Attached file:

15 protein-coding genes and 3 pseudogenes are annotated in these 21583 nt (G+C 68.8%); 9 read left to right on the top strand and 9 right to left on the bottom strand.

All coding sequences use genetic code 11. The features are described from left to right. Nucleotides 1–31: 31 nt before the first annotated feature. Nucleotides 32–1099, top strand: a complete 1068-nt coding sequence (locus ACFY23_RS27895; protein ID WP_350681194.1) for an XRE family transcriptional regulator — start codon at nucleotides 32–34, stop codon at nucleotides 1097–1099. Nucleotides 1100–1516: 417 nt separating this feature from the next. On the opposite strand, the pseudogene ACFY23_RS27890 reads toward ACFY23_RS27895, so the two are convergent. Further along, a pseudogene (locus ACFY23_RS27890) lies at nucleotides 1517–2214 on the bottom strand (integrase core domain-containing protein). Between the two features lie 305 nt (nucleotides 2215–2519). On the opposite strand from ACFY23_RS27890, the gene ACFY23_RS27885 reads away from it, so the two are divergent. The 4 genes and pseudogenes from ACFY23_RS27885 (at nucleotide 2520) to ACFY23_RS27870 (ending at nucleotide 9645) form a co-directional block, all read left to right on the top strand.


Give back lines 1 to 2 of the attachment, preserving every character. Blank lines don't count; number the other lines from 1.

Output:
15 protein-coding genes and 3 pseudogenes are annotated in these 21583 nt (G+C 68.8%); 9 read left to right on the top strand and 9 right to left on the bottom strand.

All coding sequences use genetic code 11. The features are described from left to right. Nucleotides 1–31: 31 nt before the first annotated feature. Nucleotides 32–1099, top strand: a complete 1068-nt coding sequence (locus ACFY23_RS27895; protein ID WP_350681194.1) for an XRE family transcriptional regulator — start codon at nucleotides 32–34, stop codon at nucleotides 1097–1099. Nucleotides 1100–1516: 417 nt separating this feature from the next. On the opposite strand, the pseudogene ACFY23_RS27890 reads toward ACFY23_RS27895, so the two are convergent. Further along, a pseudogene (locus ACFY23_RS27890) lies at nucleotides 1517–2214 on the bottom strand (integrase core domain-containing protein). Between the two features lie 305 nt (nucleotides 2215–2519). On the opposite strand from ACFY23_RS27890, the gene ACFY23_RS27885 reads away from it, so the two are divergent. The 4 genes and pseudogenes from ACFY23_RS27885 (at nucleotide 2520) to ACFY23_RS27870 (ending at nucleotide 9645) form a co-directional block, all read left to right on the top strand.